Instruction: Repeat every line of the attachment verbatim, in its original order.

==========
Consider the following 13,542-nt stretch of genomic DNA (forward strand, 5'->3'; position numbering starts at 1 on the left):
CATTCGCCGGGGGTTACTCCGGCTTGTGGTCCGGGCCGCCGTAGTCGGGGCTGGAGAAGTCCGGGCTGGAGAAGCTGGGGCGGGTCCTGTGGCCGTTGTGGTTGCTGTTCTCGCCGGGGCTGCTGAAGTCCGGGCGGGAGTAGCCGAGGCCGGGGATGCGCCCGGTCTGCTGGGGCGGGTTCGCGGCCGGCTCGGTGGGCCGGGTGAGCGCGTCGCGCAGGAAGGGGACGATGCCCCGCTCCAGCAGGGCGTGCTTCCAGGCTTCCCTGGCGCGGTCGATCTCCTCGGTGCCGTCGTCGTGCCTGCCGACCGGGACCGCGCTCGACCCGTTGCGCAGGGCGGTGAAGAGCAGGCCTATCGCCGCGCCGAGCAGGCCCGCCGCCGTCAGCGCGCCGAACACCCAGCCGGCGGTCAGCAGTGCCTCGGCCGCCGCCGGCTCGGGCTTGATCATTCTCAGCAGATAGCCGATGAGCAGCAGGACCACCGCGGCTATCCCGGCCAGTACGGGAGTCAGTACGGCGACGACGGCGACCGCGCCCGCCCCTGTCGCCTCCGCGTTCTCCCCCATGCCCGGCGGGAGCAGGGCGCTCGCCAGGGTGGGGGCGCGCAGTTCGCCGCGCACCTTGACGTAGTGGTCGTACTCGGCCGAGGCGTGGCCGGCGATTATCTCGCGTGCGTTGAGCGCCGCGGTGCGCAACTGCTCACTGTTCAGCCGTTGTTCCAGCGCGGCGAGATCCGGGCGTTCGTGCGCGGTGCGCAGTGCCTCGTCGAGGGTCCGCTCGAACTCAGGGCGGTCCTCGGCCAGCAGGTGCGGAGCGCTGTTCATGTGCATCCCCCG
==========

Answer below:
Consider the following 13,542-nt stretch of genomic DNA (forward strand, 5'->3'; position numbering starts at 1 on the left):
CATTCGCCGGGGGTTACTCCGGCTTGTGGTCCGGGCCGCCGTAGTCGGGGCTGGAGAAGTCCGGGCTGGAGAAGCTGGGGCGGGTCCTGTGGCCGTTGTGGTTGCTGTTCTCGCCGGGGCTGCTGAAGTCCGGGCGGGAGTAGCCGAGGCCGGGGATGCGCCCGGTCTGCTGGGGCGGGTTCGCGGCCGGCTCGGTGGGCCGGGTGAGCGCGTCGCGCAGGAAGGGGACGATGCCCCGCTCCAGCAGGGCGTGCTTCCAGGCTTCCCTGGCGCGGTCGATCTCCTCGGTGCCGTCGTCGTGCCTGCCGACCGGGACCGCGCTCGACCCGTTGCGCAGGGCGGTGAAGAGCAGGCCTATCGCCGCGCCGAGCAGGCCCGCCGCCGTCAGCGCGCCGAACACCCAGCCGGCGGTCAGCAGTGCCTCGGCCGCCGCCGGCTCGGGCTTGATCATTCTCAGCAGATAGCCGATGAGCAGCAGGACCACCGCGGCTATCCCGGCCAGTACGGGAGTCAGTACGGCGACGACGGCGACCGCGCCCGCCCCTGTCGCCTCCGCGTTCTCCCCCATGCCCGGCGGGAGCAGGGCGCTCGCCAGGGTGGGGGCGCGCAGTTCGCCGCGCACCTTGACGTAGTGGTCGTACTCGGCCGAGGCGTGGCCGGCGATTATCTCGCGTGCGTTGAGCGCCGCGGTGCGCAACTGCTCACTGTTCAGCCGTTGTTCCAGCGCGGCGAGATCCGGGCGTTCGTGCGCGGTGCGCAGTGCCTCGTCGAGGGTCCGCTCGAACTCAGGGCGGTCCTCGGCCAGCAGGTGCGGAGCGCTGTTCATGTGCATCCCCCG